Over the last couple of years, scientific studies have cast doubt on the simple and elegant idea of calorie counting. No one's disputing the physics of it: A calorie is nothing but a measurement of the energy stored in food, and indeed, if you eat too few calories, you will start burning up your own tissue. What's being called into question is the conventional wisdom that to lose weight, people should readjust their ratio of calories eaten to calories burned.
For example, a spate of recent studies have shown that people who start exercise programs fail to lose much weight. One study found that people who did lose large amounts of weight later gained 70 percent of it back, even though they continued to consume fewer calories. The problem is that we're not in charge of running our bodies. Even with modern food labeling and calorie-counting apps, forces beyond our conscious control keep fiddling with how many calories we burn each day and how hungry we feel.
The longstanding illusion of control has implications for America's health care policy, since obesity is tied to the major killers -- heart disease; diabetes; and, to a lesser extent, cancer and Alzheimer's disease. Many Americans wrongly think that the two-thirds of their fellow citizens who are overweight or obese are to blame for eating too many calories.
But a recent study out of Stanford University suggests that the solution to obesity isn't what people have been led to believe. Researchers divided 609 overweight volunteers into two groups. They were instructed to eat as much food as they wanted, either on a low-carbohydrate/high-fat diet or a low-fat/high-carbohydrate diet. They were told not to count calories or control portions, but simply to avoid soda and other sugary drinks, white bread, and industrial junk foods (even if, as is so often the case, it was advertised as "low-fat" or "low-carb").
The purpose of the study was to compare healthy low-fat/high-carb diets to healthy high-fat/low-carb diets. The researchers also analyzed participants' genetic information to see if certain genetic variants influenced how people responded to the diets.
People in both groups lost similar amounts of weight over the yearlong study -- 12 pounds for the low-fat group, and 13 pounds for the low-carb. Genetic differences didn't appear to matter. But because the volunteers changed their diets in multiple ways, the results were open to interpretation. The Journal of the American Medical Association summarized it this way: "Dietary modification remains key to successful weight loss."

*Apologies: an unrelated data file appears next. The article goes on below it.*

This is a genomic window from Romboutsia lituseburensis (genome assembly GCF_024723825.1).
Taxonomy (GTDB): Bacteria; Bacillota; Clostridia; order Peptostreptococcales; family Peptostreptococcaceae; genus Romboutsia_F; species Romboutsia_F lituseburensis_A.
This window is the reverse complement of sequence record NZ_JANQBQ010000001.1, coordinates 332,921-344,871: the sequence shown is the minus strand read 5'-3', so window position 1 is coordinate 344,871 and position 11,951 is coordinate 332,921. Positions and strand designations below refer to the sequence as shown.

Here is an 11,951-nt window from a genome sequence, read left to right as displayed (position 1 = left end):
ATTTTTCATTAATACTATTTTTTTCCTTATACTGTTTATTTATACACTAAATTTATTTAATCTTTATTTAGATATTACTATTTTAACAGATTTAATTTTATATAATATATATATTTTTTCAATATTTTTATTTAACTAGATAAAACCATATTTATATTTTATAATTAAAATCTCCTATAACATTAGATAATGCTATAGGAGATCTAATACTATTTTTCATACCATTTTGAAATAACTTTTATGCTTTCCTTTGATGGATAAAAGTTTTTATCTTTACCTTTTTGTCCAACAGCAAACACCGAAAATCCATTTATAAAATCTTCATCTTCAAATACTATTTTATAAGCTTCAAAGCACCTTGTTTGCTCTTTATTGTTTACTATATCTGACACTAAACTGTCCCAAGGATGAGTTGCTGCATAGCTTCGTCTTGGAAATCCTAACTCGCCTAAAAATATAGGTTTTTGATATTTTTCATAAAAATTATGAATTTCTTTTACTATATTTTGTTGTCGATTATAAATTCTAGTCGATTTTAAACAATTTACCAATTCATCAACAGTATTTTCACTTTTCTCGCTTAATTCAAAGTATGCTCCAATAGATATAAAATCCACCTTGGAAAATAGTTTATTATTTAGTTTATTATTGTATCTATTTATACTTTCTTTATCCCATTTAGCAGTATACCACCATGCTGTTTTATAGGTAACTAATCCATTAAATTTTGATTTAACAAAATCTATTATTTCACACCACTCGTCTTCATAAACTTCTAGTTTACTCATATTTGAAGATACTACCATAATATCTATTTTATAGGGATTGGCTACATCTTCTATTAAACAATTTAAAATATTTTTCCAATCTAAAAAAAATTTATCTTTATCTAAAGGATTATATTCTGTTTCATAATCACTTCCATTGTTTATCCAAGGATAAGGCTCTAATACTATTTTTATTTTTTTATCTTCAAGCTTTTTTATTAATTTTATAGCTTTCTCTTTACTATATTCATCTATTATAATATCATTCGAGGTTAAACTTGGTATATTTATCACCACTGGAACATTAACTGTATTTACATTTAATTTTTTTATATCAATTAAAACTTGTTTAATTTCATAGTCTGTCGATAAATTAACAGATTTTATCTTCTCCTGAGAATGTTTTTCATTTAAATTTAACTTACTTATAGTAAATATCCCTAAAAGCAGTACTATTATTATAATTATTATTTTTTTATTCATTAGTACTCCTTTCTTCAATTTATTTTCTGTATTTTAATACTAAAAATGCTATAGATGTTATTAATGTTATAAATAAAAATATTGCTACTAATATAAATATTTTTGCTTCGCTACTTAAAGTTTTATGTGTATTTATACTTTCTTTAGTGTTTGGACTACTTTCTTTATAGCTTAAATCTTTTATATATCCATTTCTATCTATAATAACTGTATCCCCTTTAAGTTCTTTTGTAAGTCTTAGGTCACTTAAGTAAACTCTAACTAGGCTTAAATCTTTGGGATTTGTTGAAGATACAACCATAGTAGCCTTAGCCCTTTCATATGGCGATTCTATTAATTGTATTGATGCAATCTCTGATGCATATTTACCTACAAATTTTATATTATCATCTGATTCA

But which modification? The average American diet is about 33 percent fat and 49 percent carbohydrates. Could it be that a eating a greater share of fat or carbohydrates helps people lose weight, and that middle-ground diets are more fattening? A more plausible explanation, favored by the study's lead author, Christopher Gardner, was that all study participants were instructed to cut out what he called "processed convenience food crap."
The press interpreted the study in different ways -- one outlet used it in a large piece questioning whether carbs are making "us" fat; another suggested that both low-carb and low-fat diets work. One story concluded, "As near as I can tell, the bottom line is that if you want to lose weight, eat less." This seems about as useful as telling poor people they should make more money.
The admonition to eat less contradicts what seems heretical about the study -- that people on the low-carb arm could eat all the fat they wanted, and the low-fat arm could eat unlimited carbs, as long as they ate no "crap." It seems likely they could have also lost weight while eating unlimited amounts of healthy food of all kinds, thus countering the myth that we're all wired to overeat and we must suffer and starve to be healthy.
I had an epiphany on this matter a few months ago while discussing an earlier column with science writer Gary Taubes, author of several books on diet. He told me he never counts calories, yet his weight always stays the same. (He does always look very fit on television.) Taubes is on a low-carbohydrate, high-fat diet, but I realized that I experience uncanny weight stability even though I'm not on any special diet and tend to eat very different things in different amounts from day to day. It's like I have a magical fatistat. Sure, that's anecdotal evidence -- but the Stanford study suggests Taubes and I are not alone. Overall, subjects lost weight while eating as many calories as they wanted.
University of California San Francisco endocrinologist Robert Lustig agrees with Gardner that processed food is a problem -- and that the food industry has played into the myth that people can eat a ton of junk as long as they correctly tally up the calories.
Calorie counting fails, in his view, because eating isn't like putting gasoline in your car -- where the amount of fuel is all that matters. He described to me how different food components set off complex processes in the liver and endocrine system -- a whole ballet of hormones and receptors. And trillions of symbiotic bacteria participate in this dance, digesting some of our food and carrying out a running chemical conversation with the immune system. Carbohydrates in non-processed foods generally come along with fiber, he pointed out, and this is what those symbiotic bacteria need to function.
As a next step, scientists might want to find a more precise definition of "processed convenience food crap," which is not currently a scientific term. Perhaps it could lead to one that would help people more than calorie labels ever did.
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